Convolutional neural networks (CNNs) lack robustness to test image corruptions that are not seen during training. In this paper, we propose a new layer for CNNs that increases their robustness to several types of corruptions of the input images. We call it a ‘push–pull’ layer and compute its response as the combination of two half-wave rectified convolutions, with kernels of different size and opposite polarity. Its implementation is based on a biologically motivated model of certain neurons in the visual system that exhibit response suppression, known as push–pull inhibition. We validate our method by replacing the first convolutional layer of the LeNet, ResNet and DenseNet architectures with our push–pull layer. We train the networks on original training images from the MNIST and CIFAR data sets and test them on images with several corruptions, of different types and severities, that are unseen by the training process. We experiment with various configurations of the ResNet and DenseNet models on a benchmark test set with typical image corruptions constructed on the CIFAR test images. We demonstrate that our push–pull layer contributes to a considerable improvement in robustness of classification of corrupted images, while maintaining state-of-the-art performance on the original image classification task. We released the code and trained models at the url http://github.com/nicstrisc/Push-Pull-CNN-layer.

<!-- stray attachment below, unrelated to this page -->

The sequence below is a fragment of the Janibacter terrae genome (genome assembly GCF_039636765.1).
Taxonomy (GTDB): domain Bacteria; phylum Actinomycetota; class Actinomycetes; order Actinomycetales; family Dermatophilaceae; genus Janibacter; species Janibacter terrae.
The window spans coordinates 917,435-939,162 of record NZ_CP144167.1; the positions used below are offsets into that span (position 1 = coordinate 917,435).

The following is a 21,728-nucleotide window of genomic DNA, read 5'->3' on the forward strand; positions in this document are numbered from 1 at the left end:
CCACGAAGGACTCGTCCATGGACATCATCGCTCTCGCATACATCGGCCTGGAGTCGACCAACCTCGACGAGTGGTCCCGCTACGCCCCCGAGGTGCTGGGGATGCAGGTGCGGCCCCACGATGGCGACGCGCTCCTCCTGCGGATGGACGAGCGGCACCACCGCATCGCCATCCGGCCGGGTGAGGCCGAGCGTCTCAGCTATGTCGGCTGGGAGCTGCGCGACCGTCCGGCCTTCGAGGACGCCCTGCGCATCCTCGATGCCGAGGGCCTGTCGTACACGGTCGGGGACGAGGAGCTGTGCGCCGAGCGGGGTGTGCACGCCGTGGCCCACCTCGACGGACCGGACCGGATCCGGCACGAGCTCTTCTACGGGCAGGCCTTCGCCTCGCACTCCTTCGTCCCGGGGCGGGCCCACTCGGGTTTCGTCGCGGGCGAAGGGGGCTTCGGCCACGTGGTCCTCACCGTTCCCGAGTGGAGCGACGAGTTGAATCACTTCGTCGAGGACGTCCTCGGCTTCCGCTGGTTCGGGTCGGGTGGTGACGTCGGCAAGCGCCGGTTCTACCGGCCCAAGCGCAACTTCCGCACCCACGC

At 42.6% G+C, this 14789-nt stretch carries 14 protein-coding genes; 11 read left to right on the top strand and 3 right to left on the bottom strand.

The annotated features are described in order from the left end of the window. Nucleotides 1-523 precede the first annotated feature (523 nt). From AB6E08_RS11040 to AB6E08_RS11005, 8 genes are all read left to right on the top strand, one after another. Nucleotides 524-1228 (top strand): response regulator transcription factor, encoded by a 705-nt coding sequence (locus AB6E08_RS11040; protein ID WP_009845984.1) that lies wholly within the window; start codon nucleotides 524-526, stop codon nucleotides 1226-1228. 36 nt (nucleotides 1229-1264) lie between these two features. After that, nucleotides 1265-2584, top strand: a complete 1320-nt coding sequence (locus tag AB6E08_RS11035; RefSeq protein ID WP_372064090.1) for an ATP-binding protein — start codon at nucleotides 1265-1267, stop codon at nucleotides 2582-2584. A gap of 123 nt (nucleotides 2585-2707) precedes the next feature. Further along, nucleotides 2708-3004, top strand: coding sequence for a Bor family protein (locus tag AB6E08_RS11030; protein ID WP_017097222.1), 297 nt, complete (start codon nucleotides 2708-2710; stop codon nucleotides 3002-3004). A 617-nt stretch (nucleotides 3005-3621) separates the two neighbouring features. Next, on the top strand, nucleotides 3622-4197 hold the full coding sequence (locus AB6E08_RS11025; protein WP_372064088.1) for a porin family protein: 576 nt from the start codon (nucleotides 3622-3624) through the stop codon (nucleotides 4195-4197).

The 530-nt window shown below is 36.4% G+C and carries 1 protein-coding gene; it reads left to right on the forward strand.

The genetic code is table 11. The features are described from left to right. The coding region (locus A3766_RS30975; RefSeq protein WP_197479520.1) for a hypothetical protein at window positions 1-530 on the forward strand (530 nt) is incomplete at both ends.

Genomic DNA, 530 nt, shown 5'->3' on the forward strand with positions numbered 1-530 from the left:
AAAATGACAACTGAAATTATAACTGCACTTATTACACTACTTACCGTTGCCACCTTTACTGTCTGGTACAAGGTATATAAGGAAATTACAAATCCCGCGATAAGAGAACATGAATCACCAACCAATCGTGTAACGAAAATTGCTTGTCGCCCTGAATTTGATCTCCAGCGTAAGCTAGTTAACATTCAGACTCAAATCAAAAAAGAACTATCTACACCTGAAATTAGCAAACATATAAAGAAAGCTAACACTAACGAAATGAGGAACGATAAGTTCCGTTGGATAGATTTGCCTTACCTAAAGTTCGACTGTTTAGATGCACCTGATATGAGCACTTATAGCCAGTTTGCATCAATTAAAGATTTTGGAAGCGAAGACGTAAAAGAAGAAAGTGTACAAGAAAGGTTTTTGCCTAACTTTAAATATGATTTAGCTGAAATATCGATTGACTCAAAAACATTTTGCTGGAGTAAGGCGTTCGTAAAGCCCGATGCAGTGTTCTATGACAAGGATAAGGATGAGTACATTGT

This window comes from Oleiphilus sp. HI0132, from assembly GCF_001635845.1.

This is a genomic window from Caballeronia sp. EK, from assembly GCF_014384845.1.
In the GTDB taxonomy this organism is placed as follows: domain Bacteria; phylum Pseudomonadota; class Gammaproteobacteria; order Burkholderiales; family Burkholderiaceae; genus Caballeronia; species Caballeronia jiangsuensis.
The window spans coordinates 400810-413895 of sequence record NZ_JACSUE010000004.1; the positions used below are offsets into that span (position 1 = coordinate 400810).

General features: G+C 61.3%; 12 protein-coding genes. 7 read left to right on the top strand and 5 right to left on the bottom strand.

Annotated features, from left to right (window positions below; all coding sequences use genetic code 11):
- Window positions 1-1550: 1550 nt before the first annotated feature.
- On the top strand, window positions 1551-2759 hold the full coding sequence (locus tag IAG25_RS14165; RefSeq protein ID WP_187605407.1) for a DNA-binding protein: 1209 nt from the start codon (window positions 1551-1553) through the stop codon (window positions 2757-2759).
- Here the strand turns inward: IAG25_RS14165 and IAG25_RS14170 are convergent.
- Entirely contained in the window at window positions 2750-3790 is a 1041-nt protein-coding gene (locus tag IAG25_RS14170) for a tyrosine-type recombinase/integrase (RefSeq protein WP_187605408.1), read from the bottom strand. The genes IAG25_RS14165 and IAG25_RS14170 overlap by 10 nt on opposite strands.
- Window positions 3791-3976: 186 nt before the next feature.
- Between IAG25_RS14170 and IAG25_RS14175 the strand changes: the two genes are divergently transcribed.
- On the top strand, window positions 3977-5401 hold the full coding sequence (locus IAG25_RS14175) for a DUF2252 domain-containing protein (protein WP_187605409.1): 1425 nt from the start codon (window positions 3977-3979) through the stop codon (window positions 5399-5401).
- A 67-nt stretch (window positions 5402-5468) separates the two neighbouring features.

- Convolutional neural networks
- Image corruption
- Network robustness
- Neuron response inhibition
- Push–pull layer